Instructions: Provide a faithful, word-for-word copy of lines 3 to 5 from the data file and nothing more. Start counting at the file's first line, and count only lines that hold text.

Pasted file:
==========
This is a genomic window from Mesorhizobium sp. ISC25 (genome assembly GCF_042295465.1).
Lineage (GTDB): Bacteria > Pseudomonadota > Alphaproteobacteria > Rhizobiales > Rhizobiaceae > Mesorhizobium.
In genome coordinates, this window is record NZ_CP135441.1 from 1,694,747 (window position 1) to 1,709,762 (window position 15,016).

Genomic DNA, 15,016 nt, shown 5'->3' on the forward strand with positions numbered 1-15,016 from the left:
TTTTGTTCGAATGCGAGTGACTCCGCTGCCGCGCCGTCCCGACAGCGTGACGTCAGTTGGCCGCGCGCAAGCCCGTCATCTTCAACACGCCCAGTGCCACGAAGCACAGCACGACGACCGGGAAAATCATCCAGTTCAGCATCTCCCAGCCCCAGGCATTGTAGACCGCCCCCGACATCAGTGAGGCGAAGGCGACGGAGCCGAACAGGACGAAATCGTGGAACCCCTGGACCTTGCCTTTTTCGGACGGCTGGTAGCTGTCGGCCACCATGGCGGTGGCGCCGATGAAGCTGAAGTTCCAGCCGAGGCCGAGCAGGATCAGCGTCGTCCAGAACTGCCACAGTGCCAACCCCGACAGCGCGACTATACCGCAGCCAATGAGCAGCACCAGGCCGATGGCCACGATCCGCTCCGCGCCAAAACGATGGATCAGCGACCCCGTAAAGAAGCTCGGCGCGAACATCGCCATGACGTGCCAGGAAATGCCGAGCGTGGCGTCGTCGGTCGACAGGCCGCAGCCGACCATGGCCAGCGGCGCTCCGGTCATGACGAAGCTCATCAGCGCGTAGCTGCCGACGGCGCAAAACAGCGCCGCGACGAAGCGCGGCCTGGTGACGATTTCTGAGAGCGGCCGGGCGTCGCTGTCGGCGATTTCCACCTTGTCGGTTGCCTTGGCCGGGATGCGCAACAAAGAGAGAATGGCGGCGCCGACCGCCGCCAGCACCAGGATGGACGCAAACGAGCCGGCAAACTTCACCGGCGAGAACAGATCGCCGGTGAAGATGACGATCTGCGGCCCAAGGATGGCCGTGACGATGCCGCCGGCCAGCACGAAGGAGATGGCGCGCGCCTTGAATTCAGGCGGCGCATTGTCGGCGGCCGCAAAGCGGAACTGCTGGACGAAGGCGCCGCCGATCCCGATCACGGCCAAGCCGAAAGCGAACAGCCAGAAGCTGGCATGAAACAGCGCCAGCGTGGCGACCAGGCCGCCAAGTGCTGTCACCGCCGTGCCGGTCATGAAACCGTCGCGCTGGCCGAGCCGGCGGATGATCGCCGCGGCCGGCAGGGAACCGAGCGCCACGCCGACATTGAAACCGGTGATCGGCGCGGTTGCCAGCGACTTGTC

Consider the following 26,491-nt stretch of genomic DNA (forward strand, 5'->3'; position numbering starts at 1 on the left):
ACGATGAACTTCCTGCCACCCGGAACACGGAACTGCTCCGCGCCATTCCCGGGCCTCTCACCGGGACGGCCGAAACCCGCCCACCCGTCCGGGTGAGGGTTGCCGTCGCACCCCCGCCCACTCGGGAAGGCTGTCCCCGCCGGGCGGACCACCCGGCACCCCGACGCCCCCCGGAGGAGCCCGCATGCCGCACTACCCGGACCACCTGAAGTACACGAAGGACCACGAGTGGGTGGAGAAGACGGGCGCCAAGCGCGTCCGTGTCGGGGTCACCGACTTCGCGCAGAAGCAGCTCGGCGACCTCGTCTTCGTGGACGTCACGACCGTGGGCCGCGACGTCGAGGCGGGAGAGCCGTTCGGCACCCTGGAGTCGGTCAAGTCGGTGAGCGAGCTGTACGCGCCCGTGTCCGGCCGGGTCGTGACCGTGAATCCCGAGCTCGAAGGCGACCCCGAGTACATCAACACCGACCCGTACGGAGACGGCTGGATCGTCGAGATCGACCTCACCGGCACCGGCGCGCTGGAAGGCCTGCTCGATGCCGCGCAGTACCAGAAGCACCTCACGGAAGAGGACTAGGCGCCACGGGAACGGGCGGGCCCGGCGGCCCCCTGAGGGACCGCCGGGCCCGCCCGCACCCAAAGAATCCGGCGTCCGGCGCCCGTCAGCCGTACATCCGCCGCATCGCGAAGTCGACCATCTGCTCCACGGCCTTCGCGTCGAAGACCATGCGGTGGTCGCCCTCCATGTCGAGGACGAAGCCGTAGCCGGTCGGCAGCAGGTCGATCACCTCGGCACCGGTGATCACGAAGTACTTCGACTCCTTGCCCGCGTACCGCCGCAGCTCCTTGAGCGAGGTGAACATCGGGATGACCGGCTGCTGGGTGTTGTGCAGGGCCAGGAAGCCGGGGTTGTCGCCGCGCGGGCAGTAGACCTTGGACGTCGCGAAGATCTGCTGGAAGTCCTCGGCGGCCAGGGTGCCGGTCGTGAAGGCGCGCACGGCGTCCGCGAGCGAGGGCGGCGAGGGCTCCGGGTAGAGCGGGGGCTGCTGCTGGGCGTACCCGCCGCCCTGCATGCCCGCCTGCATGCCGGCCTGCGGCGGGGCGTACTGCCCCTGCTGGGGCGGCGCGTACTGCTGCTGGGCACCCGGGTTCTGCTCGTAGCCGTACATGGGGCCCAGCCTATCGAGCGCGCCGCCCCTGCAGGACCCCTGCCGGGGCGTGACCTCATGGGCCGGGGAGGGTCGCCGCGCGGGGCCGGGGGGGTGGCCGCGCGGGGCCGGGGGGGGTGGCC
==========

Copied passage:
In genome coordinates, this window is record NZ_CP135441.1 from 1,694,747 (window position 1) to 1,709,762 (window position 15,016).

Genomic DNA, 15,016 nt, shown 5'->3' on the forward strand with positions numbered 1-15,016 from the left:
TTTTGTTCGAATGCGAGTGACTCCGCTGCCGCGCCGTCCCGACAGCGTGACGTCAGTTGGCCGCGCGCAAGCCCGTCATCTTCAACACGCCCAGTGCCACGAAGCACAGCACGACGACCGGGAAAATCATCCAGTTCAGCATCTCCCAGCCCCAGGCATTGTAGACCGCCCCCGACATCAGTGAGGCGAAGGCGACGGAGCCGAACAGGACGAAATCGTGGAACCCCTGGACCTTGCCTTTTTCGGACGGCTGGTAGCTGTCGGCCACCATGGCGGTGGCGCCGATGAAGCTGAAGTTCCAGCCGAGGCCGAGCAGGATCAGCGTCGTCCAGAACTGCCACAGTGCCAACCCCGACAGCGCGACTATACCGCAGCCAATGAGCAGCACCAGGCCGATGGCCACGATCCGCTCCGCGCCAAAACGATGGATCAGCGACCCCGTAAAGAAGCTCGGCGCGAACATCGCCATGACGTGCCAGGAAATGCCGAGCGTGGCGTCGTCGGTCGACAGGCCGCAGCCGACCATGGCCAGCGGCGCTCCGGTCATGACGAAGCTCATCAGCGCGTAGCTGCCGACGGCGCAAAACAGCGCCGCGACGAAGCGCGGCCTGGTGACGATTTCTGAGAGCGGCCGGGCGTCGCTGTCGGCGATTTCCACCTTGTCGGTTGCCTTGGCCGGGATGCGCAACAAAGAGAGAATGGCGGCGCCGACCGCCGCCAGCACCAGGATGGACGCAAACGAGCCGGCAAACTTCACCGGCGAGAACAGATCGCCGGTGAAGATGACGATCTGCGGCCCAAGGATGGCCGTGACGATGCCGCCGGCCAGCACGAAGGAGATGGCGCGCGCCTTGAATTCAGGCGGCGCATTGTCGGCGGCCGCAAAGCGGAACTGCTGGACGAAGGCGCCGCCGATCCCGATCACGGCCAAGCCGAAAGCGAACAGCCAGAAGCTGGCATGAAACAGCGCCAGCGTGGCGACCAGGCCGCCAAGTGCTGTCACCGCCGTGCCGGTCATGAAACCGTCGCGCTGGCCGAGCCGGCGGATGATCGCCGCGGCCGGCAGGGAACCGAGCGCCACGCCGACATTGAAACCGGTGATCGGCGCGGTTGCCAGCGACTTGTC